As you’ve likely read (in this article), or perhaps experienced yourself, Canadian Internet Service Providers are now required to pass on notices from copyright holders that an IP address they administer (i.e. yours) is suspected of copyright infringement (i.e. downloading something illegally).
When it comes to stopping piracy, there are many ways to deal with it effectively, and then there are the measures governments and “copyright holders” push for.
Let’s be clear here, when I say “copyright holders,” the now ubiquitous term for the corporations that lobby governments to crack down on piracy, I’m not talking about all record labels, I’m not talking about most artists, I’m not even really talking about content producers.
I’m talking about the few major record labels, television stations, Hollywood film studios, and textbook distributors who have the resources to push for this kind of thing.
No sensible artist would see a university student downloading their album as a bad thing. In fact, many bands I’ve seen live have told their fans to do exactly that.
I don’t think independent labels would be so forthcoming with a similar recommendation, but I’ll bet that they aren’t about to push for any crackdowns anytime soon.
Most indie artists figure the more people who listen to their music, the better it is for them. The more people who listen to their music, the more who will come see them live, and the more who will buy their merchandise, whether at shows or from the band’s online store.
Furthermore, it makes it more likely that they’ll buy the band’s future releases.
A 2013 study by the European Commission titled “Digital Music Consumption on the Internet: Evidence from Clickstream Data” indicates support for those beliefs.
Two interesting things they found were that “the vast majority of the music that is consumed illegally… would not have been legally purchased if illegal downloading websites were not available”, and that “clicks on legal purchase websites would have been 2% lower in the absence of illegal downloading websites.”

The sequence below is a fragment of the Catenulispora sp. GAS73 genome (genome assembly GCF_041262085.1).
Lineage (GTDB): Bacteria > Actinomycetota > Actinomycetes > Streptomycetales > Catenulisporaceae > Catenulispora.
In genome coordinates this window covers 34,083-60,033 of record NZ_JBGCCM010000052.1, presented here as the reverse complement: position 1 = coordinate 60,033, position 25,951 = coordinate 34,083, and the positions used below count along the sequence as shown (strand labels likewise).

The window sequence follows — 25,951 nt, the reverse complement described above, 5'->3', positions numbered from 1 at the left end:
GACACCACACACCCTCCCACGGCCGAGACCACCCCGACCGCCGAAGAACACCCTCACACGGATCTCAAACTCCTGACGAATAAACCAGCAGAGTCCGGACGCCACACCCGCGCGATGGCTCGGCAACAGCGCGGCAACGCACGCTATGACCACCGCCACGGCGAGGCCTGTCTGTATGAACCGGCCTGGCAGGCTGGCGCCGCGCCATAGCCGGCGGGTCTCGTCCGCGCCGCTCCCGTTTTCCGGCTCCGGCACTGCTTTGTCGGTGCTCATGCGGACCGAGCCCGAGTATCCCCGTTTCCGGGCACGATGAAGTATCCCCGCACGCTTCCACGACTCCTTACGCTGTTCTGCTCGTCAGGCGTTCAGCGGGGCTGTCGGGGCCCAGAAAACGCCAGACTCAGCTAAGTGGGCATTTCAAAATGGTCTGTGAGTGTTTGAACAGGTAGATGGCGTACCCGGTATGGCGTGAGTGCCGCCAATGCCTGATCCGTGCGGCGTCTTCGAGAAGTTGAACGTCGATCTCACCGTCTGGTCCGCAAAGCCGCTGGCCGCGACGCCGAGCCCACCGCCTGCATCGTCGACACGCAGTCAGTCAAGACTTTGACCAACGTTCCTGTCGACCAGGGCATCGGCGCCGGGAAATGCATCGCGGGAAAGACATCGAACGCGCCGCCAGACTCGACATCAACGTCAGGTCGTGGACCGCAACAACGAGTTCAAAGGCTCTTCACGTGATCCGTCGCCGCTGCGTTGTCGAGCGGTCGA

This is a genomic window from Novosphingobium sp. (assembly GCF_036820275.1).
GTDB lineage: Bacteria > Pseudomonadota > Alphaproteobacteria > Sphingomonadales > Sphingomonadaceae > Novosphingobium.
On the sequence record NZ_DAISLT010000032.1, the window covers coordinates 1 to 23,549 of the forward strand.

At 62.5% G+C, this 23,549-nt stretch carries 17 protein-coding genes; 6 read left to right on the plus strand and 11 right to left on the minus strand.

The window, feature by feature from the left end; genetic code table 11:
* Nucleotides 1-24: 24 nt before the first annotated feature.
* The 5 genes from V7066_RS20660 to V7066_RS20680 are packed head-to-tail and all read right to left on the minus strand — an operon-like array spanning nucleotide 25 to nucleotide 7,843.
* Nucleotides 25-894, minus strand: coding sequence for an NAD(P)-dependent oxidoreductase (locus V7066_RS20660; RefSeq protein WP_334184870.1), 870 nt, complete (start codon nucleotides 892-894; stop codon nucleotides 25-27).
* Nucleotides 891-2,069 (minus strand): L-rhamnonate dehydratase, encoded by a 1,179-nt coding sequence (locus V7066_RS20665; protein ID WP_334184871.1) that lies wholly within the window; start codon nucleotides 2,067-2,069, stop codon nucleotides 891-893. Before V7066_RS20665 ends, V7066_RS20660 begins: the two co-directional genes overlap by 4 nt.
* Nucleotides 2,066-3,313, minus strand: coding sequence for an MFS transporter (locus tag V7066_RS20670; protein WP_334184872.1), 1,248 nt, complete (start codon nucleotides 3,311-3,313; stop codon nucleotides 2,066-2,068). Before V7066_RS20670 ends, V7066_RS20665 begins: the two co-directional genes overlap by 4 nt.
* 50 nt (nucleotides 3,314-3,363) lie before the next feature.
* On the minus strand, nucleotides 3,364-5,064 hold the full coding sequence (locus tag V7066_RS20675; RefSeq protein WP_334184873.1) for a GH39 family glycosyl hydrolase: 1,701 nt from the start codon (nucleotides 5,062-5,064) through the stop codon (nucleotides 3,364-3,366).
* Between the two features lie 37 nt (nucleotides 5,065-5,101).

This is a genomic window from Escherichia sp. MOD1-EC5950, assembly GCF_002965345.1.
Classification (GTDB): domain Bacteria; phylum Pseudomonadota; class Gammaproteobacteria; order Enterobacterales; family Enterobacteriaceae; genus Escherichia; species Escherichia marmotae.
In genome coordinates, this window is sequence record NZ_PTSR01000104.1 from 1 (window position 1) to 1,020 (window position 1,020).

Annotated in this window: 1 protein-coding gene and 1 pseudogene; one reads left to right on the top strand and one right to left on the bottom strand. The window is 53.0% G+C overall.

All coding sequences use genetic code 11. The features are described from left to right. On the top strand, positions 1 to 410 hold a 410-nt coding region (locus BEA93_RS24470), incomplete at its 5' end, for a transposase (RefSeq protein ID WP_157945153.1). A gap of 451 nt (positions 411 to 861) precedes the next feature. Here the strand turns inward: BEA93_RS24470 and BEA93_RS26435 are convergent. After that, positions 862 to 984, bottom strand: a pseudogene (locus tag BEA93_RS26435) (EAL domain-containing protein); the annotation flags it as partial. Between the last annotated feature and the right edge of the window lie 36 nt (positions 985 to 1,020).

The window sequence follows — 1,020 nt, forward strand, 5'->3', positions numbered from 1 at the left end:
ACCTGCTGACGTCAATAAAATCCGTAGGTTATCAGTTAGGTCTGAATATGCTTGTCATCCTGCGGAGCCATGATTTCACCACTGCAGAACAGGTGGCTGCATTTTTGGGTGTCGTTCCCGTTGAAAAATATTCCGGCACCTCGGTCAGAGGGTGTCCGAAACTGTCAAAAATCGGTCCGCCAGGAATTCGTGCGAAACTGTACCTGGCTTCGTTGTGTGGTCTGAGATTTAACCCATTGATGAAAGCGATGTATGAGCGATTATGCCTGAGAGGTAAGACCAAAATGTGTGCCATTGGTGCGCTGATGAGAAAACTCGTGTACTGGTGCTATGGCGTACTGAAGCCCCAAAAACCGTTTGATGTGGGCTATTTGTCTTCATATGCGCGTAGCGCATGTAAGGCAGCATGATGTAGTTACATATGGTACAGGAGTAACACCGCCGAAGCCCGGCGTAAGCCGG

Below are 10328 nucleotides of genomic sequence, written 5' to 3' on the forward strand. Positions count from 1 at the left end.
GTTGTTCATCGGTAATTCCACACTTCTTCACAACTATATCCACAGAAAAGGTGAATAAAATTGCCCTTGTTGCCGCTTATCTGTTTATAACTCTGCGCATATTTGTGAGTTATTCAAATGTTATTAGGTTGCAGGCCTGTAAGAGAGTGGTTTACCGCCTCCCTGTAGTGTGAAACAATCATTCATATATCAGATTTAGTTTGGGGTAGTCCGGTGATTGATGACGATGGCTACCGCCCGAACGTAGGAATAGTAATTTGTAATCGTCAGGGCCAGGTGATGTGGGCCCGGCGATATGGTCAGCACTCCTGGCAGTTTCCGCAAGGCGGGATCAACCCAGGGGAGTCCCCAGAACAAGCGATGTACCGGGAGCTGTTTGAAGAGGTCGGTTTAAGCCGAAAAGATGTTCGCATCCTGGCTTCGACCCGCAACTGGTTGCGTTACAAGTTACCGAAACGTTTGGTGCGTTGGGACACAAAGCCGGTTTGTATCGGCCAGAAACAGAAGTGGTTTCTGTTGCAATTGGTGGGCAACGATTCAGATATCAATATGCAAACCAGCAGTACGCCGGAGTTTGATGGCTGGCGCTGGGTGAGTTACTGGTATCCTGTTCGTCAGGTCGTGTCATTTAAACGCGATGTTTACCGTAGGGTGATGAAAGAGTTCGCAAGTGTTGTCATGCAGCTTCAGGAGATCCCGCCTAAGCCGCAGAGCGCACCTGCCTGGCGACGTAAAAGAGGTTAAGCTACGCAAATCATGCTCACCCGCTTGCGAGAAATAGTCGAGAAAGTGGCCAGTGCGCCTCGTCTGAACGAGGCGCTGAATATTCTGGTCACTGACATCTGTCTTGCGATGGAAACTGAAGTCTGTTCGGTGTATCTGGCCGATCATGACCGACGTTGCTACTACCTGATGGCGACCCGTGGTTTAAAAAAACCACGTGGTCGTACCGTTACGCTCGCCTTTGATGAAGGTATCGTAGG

In other words, when people have the opportunity to experience new things they wouldn’t otherwise get to experience, there’s a good chance that will result in more purchases.
Case-in-point: I once illegally downloaded the album Causers of This by the band Toro y Moi (come get me, Carpark Records).
As a result, I discovered my favourite band, and now I make a point to exclusively pay for their music and attend their shows whenever possible.
Not only that, I now also support similar artists like Neon Indian and Washed Out whenever I can.
You bet Carpark Records itself receives some support. After all, if they signed Toro y Moi, it’s reasonable to assume they have some other great bands on the label as well (they sure do, by the way).
You see, this is precisely why I, and most people I know, download media: to experience new things, to find new favourites.
I don’t need to tell anyone reading this that students don’t have a lot of money to their names. We can’t afford to buy all the music we think we might want to listen to, or go to the movies every time there’s a new film.
And yet, everyone I know loves to own (legally) their favourite music, movies, and TV shows—usually on physical media as well. They love supporting the artists they like.
This is why the “notice-and-notice” system will probably not be effective at curbing piracy. All it’s going to do is scare people who just wanted to listen to an album or see what some popular show is all about. A real pirate will be able to clearly see through the facade of these notices.
Really, it’s a way of protecting profits for companies who can’t fathom doing things differently than they were done 20 years ago, or who want to do things with minimal risk.
No doubt, it’s risky to tell people “go home and download our music,” hoping the music itself will inspire people to support your band.
I’d imagine it wouldn’t work as well for a major label anyway. They sort of require unsustainably high profits to do things they way they want to do them. They also require little competition, and a significant upper hand.
Unfortunately, free downloads are a great way for independent musicians to get ahead.
What we really need are intellectual property laws that protect both the copyright holders (here I mean all of them, not just the major ones), and individuals who are downloading things entirely for themselves as a way of experiencing something new.
Obviously there are people out there who use illegal downloading as a way to profit off of other people’s hard work. That needs to be addressed and eradicated.
But it shouldn’t be done in a way that conflates those people with those of us who heard that Toro y Moi is a good band and wanted to see for ourselves what they were all about.